Hi! I wonder what temperature really is. I have learned that temperature comes from the fact that atoms vibrate. But in plasma physics it can be related to the actual speed of particles. So what is temperature? It was interesting and educational to read the new thread regarding heat capacity but I think my question requires a new thread. By the way, is there anything wrong with the following calculation of the sun's temperature (considering the sun's radiation being isotropic): [tex]I_s=\frac{P}{S_s}=\frac{P}{4\pi R_s^2}=k*T_s[/tex] [tex]I_e=\frac{P}{4\pi (AU)^2}=k*T_e[/tex] [tex]T_s=T_e*\frac{I_s}{I_e}=T_e*(\frac{AU}{R_s})^2=300*(\frac{1,5*10^{11}}{700*10^6})^2=14MK[/tex] I really am not sure what I have calculated but wikipedia says that the sun core temperature is some 16MK. Which is pretty close even though I was aiming at the sun's surface temperature... Best regards, Roger
Conceptually, Temperature is a measure of the tendency to donate heat. When to objects come in contact, the one with higher temperature will donate heat to the one with lower temperature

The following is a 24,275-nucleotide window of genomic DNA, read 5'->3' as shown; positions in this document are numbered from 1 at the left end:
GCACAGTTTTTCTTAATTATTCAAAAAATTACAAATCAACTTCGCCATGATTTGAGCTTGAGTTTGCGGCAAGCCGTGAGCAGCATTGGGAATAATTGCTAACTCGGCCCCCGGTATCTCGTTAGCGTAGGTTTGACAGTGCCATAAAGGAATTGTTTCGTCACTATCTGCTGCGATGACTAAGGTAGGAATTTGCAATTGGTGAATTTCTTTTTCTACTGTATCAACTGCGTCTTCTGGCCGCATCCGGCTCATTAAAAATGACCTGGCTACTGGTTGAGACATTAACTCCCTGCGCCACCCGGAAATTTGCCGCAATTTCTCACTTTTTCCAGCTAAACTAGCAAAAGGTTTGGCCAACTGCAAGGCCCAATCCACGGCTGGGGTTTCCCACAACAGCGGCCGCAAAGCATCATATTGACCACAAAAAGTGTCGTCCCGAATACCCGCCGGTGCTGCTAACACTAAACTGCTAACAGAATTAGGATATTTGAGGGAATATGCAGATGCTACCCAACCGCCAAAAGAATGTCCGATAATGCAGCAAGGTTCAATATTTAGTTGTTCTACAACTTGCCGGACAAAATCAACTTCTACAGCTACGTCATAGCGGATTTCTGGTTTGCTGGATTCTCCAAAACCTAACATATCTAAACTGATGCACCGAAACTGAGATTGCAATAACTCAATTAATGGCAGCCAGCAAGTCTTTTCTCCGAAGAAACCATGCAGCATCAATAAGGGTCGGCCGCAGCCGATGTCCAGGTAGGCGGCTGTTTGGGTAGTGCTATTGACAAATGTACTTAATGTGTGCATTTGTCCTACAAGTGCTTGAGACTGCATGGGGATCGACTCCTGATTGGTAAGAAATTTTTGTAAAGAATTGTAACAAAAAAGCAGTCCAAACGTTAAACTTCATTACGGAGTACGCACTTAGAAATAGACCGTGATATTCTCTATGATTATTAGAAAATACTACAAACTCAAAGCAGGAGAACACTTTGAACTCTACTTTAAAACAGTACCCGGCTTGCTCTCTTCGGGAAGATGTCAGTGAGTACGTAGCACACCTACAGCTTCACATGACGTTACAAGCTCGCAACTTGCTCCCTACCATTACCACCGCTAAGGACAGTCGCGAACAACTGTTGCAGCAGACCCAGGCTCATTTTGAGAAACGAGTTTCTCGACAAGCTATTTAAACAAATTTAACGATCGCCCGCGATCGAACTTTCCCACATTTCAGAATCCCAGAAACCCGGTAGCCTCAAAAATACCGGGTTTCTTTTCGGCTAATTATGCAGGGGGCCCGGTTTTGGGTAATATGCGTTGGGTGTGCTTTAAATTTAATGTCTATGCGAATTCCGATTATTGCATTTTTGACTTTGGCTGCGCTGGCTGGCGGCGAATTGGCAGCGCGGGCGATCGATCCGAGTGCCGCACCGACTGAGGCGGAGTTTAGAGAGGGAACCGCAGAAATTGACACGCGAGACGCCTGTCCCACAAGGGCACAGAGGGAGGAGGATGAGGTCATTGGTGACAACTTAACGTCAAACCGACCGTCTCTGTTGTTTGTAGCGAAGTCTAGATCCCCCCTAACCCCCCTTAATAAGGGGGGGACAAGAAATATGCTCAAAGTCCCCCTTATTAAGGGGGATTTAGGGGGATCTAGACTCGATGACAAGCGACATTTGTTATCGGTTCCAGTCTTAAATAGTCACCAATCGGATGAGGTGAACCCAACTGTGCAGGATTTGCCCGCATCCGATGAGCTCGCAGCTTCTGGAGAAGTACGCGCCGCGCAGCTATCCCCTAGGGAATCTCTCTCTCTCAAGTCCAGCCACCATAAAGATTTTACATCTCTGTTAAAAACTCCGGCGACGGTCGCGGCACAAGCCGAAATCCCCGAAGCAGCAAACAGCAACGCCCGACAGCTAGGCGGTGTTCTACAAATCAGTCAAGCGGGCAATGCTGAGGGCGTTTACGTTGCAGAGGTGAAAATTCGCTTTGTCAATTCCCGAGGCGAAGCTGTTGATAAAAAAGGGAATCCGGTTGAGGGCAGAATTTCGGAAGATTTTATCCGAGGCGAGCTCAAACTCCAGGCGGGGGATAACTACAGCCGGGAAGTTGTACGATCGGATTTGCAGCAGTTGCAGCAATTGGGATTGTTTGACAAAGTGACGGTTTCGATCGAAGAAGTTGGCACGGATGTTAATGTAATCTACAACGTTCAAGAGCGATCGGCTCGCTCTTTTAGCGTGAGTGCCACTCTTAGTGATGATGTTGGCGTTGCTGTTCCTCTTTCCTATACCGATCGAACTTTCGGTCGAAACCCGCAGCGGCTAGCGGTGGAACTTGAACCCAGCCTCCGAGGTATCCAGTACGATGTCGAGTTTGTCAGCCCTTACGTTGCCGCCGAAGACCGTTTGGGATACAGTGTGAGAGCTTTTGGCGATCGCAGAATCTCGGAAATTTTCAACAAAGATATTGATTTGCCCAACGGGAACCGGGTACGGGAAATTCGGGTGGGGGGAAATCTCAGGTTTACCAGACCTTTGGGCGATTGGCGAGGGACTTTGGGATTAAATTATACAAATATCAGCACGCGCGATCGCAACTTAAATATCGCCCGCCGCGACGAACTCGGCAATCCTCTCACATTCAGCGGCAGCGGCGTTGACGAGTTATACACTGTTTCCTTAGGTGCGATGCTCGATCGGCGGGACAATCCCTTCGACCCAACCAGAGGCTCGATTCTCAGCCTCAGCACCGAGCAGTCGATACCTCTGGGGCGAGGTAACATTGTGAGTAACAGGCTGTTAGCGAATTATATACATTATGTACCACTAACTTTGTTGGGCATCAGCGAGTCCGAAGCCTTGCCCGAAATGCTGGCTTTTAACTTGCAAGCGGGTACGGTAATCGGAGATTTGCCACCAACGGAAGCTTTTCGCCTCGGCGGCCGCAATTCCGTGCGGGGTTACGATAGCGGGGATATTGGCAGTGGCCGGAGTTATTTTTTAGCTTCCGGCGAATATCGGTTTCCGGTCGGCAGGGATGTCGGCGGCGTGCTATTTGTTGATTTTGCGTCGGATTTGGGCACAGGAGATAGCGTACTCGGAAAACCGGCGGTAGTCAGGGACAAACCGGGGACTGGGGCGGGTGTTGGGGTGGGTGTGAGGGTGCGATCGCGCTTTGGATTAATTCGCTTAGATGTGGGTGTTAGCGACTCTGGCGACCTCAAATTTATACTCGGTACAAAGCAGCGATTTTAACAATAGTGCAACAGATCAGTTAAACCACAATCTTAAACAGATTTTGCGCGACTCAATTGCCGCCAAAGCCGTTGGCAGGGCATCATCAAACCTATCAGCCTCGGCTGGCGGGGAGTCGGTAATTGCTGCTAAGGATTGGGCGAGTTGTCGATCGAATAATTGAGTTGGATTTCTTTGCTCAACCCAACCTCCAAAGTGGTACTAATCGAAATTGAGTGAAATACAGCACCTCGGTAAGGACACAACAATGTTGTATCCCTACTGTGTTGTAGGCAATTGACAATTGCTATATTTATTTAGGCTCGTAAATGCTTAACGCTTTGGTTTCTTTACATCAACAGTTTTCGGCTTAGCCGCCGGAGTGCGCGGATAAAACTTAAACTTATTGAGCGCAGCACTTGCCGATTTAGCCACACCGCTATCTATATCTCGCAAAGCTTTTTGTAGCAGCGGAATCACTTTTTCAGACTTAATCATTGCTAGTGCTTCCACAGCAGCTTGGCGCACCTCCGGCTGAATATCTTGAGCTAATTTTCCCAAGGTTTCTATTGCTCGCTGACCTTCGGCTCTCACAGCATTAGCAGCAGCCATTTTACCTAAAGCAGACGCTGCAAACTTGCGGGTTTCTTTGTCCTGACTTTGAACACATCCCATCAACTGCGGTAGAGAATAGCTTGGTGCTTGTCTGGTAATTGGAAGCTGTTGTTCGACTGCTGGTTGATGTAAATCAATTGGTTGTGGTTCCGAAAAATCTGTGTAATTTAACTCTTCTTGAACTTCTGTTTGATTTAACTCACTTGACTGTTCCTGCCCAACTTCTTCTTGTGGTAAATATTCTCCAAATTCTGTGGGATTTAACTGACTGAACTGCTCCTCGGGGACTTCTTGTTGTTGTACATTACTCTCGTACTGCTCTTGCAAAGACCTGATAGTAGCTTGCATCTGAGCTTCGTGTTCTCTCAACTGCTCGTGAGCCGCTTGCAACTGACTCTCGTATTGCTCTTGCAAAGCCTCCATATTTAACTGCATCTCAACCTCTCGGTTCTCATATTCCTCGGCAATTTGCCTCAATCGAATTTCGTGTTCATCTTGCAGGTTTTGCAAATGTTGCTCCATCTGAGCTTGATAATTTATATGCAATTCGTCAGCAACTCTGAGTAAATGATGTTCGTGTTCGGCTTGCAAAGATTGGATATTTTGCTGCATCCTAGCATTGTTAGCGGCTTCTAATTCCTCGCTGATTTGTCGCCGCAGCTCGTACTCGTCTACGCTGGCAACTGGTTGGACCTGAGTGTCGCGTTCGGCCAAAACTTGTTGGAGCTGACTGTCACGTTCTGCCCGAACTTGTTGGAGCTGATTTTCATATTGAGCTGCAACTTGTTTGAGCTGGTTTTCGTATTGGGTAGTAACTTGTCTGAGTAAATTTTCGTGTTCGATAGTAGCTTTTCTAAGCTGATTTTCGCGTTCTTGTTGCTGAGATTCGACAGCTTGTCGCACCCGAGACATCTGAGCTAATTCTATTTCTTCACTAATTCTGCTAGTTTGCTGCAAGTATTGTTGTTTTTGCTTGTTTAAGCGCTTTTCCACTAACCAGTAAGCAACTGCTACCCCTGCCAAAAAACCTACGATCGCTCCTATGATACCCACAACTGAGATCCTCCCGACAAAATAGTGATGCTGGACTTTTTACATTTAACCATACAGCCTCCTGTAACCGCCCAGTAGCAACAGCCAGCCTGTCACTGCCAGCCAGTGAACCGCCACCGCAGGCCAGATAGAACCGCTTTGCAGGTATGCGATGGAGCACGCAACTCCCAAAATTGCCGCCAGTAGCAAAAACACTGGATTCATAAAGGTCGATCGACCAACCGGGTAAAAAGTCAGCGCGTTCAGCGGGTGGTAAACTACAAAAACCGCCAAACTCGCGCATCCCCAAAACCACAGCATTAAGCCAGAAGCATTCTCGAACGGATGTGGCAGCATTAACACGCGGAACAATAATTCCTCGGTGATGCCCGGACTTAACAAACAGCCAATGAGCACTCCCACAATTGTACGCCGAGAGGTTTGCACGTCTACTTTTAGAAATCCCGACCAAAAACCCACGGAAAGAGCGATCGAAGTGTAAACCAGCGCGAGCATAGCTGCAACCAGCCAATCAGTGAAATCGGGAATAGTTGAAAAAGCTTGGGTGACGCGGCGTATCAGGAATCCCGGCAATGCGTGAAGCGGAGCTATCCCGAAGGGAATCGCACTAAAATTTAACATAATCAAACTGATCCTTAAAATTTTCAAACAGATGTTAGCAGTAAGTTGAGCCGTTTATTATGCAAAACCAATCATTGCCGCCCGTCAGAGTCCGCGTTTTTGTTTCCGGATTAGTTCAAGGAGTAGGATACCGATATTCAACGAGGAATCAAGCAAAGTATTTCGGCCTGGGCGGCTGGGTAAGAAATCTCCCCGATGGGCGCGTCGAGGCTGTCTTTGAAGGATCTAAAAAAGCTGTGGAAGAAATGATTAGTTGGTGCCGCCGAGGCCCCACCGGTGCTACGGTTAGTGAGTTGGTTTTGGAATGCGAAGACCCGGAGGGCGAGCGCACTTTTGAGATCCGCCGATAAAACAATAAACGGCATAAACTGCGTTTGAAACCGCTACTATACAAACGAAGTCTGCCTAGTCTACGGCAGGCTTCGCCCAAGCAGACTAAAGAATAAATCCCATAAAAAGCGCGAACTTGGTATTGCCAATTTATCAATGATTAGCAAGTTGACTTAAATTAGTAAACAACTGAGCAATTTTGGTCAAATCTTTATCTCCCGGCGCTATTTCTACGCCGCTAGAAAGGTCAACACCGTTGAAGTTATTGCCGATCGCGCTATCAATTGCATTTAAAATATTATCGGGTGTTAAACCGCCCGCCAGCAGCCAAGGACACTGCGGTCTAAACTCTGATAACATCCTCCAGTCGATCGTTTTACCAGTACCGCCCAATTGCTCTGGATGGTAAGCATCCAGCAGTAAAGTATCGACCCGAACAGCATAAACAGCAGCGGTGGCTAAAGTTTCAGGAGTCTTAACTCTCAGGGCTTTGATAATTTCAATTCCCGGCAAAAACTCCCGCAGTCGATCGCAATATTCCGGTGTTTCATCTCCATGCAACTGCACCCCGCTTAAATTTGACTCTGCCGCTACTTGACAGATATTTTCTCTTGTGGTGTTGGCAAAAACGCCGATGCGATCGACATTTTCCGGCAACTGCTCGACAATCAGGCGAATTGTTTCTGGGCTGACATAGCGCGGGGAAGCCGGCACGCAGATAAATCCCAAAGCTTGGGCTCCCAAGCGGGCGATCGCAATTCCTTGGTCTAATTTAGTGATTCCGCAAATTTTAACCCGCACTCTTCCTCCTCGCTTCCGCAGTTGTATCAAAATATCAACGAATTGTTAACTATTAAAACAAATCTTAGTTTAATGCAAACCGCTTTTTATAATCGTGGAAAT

A relation between entropy and internal energy: $$\frac 1 T = \left(\frac {\partial S} {\partial E}\right)_{V,N}$$ You should have used the Stefan-Boltzman law. What are you using here? The units aren't even correct with your equation. The left-hand side has units of mass/time^{3}, the right of energy (mass*length^{2}/time^{2}). Always check your units.
Hi D H! Thank you for your input! Let's recalculate now that I have studied the Stefan-Boltzman Law: [tex]I_s=\frac{P}{S_s}=\frac{P}{4\pi R_s^2}=k*T_s^4[/tex] [tex]I_e=\frac{P}{4\pi (AU)^2}=k*T_e^4[/tex] [tex]T_s=T_e*(\frac{I_s}{I_e})^{1/4}=T_e*(\frac{AU}{R_s})^{1/2}=300*(\frac{1,5*10^{11}}{700*10^6})^{1/2}=4391K[/tex] Which isn't so far from 5800K. Best regards, Roger PS Your entropy formula didn't say me much but now I at least have some words to google. By the way, P stands for power which I have stolen from acoustics.
Temperature tells you which direction heat will travel. For positive temperatures, heat will travel from a higher temperature to a lower temperature. The end result is an increase in entropy. This will continue until temperatures are equal, at which point the entropy is at a maximum.